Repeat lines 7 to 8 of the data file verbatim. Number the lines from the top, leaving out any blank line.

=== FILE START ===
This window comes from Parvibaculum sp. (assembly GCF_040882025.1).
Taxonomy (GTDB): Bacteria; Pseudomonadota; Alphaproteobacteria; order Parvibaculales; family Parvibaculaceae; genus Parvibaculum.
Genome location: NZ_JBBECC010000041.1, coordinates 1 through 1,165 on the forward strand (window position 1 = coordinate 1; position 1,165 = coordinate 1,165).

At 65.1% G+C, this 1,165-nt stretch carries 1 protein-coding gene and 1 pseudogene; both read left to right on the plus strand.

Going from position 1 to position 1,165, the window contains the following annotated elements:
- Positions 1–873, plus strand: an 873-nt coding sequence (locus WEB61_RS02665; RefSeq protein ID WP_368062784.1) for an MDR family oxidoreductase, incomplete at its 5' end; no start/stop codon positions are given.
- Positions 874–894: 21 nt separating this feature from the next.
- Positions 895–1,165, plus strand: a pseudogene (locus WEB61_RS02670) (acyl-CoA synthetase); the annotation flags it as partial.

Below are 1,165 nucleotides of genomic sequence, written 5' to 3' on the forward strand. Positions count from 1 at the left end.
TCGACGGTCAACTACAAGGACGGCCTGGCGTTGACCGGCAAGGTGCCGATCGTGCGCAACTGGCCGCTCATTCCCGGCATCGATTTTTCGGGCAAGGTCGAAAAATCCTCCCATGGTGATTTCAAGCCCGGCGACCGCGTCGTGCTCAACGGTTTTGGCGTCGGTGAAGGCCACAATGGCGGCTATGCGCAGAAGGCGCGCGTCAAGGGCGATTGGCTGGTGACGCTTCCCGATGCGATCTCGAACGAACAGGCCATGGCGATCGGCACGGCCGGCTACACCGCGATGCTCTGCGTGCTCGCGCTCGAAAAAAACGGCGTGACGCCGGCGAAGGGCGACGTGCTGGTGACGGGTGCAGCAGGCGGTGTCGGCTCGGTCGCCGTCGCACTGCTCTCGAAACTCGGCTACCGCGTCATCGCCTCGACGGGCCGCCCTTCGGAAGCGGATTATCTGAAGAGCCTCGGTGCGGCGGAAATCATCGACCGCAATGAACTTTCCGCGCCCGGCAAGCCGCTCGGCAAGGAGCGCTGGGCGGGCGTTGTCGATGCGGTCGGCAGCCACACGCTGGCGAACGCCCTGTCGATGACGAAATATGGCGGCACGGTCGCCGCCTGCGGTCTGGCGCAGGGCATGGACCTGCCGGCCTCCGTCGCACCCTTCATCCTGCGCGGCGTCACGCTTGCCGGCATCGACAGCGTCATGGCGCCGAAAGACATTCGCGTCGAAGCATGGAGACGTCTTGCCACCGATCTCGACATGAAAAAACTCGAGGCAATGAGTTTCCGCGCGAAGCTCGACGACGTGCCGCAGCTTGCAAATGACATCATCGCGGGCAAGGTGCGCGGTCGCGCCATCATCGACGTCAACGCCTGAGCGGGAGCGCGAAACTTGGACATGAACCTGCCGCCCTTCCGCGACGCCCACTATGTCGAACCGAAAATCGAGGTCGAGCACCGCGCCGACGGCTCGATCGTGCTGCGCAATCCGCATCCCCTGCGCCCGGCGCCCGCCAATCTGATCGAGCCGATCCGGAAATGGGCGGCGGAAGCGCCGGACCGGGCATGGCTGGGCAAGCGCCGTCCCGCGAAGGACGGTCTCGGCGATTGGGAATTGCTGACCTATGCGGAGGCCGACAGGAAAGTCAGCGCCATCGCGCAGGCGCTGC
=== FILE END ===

- Positions 874–894: 21 nt separating this feature from the next.
- Positions 895–1,165, plus strand: a pseudogene (locus WEB61_RS02670) (acyl-CoA synthetase); the annotation flags it as partial.